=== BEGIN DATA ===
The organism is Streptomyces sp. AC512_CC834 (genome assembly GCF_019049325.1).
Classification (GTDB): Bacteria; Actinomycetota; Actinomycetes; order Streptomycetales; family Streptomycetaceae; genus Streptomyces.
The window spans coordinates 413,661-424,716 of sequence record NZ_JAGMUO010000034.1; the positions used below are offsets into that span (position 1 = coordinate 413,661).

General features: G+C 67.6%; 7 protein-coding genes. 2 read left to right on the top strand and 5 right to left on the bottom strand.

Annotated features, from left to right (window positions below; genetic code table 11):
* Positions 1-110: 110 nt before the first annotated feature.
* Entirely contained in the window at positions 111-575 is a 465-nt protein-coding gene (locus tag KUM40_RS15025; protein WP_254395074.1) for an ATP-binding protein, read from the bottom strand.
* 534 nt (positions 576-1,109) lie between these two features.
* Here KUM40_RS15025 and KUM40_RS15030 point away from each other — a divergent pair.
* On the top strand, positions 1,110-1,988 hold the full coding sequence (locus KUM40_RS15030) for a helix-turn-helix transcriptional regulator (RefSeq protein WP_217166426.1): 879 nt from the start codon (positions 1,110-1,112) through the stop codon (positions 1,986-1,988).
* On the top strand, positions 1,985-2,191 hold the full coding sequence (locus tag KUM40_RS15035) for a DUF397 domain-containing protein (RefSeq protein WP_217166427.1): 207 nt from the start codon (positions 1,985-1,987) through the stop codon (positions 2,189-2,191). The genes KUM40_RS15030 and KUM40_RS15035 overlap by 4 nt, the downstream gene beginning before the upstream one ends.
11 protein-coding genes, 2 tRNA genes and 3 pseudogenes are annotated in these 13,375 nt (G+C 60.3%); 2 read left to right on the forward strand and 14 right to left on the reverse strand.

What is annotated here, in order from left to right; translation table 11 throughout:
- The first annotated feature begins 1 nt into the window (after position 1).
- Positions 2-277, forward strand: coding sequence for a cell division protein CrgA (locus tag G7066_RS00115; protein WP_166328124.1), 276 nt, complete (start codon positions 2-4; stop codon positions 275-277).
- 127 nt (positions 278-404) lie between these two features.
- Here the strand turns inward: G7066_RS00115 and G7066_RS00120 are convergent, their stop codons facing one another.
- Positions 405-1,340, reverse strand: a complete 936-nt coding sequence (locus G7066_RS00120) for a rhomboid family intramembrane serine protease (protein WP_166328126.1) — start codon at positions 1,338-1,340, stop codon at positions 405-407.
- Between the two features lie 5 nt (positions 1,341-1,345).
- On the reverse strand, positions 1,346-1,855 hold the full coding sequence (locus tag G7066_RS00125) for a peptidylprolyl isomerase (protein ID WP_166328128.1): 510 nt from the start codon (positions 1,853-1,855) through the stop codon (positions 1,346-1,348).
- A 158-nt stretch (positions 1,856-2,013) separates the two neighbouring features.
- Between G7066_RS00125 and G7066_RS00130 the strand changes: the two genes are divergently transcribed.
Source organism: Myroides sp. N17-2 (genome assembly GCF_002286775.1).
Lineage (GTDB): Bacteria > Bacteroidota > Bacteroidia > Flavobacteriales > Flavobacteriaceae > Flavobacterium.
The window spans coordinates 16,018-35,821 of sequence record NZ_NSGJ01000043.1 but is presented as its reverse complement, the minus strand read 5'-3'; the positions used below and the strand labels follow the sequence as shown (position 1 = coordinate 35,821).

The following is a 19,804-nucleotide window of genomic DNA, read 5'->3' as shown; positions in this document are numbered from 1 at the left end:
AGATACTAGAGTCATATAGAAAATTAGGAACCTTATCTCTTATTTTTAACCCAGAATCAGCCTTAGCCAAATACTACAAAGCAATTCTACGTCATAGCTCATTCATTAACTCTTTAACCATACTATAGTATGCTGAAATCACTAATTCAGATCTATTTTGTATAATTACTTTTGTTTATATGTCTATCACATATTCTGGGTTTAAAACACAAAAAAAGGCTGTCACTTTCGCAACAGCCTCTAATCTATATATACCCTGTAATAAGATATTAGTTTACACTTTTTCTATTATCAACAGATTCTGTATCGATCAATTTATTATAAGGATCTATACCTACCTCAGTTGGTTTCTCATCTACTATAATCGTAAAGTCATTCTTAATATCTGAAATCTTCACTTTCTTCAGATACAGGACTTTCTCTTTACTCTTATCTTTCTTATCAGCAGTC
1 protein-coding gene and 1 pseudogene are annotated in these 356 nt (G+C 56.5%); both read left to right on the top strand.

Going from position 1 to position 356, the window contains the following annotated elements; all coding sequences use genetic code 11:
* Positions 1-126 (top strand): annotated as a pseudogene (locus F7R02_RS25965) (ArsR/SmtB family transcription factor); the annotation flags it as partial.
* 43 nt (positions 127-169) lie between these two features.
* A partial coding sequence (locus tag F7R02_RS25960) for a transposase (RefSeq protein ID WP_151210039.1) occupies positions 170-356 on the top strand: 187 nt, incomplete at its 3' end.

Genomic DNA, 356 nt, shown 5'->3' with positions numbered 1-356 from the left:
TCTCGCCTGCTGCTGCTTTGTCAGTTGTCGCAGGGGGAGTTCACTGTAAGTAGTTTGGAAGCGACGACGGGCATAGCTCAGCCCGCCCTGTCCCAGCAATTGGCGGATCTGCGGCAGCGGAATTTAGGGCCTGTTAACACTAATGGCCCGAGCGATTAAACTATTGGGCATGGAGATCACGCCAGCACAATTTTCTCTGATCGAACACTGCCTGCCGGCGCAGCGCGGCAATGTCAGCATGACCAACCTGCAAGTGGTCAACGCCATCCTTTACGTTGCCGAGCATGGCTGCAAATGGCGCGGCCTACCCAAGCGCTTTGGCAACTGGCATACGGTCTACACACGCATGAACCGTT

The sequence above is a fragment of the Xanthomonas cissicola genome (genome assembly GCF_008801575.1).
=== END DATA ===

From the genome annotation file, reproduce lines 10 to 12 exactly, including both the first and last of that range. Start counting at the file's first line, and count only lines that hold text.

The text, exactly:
* On the top strand, positions 1,110-1,988 hold the full coding sequence (locus KUM40_RS15030) for a helix-turn-helix transcriptional regulator (RefSeq protein WP_217166426.1): 879 nt from the start codon (positions 1,110-1,112) through the stop codon (positions 1,986-1,988).
* On the top strand, positions 1,985-2,191 hold the full coding sequence (locus tag KUM40_RS15035) for a DUF397 domain-containing protein (RefSeq protein WP_217166427.1): 207 nt from the start codon (positions 1,985-1,987) through the stop codon (positions 2,189-2,191). The genes KUM40_RS15030 and KUM40_RS15035 overlap by 4 nt, the downstream gene beginning before the upstream one ends.
11 protein-coding genes, 2 tRNA genes and 3 pseudogenes are annotated in these 13,375 nt (G+C 60.3%); 2 read left to right on the forward strand and 14 right to left on the reverse strand.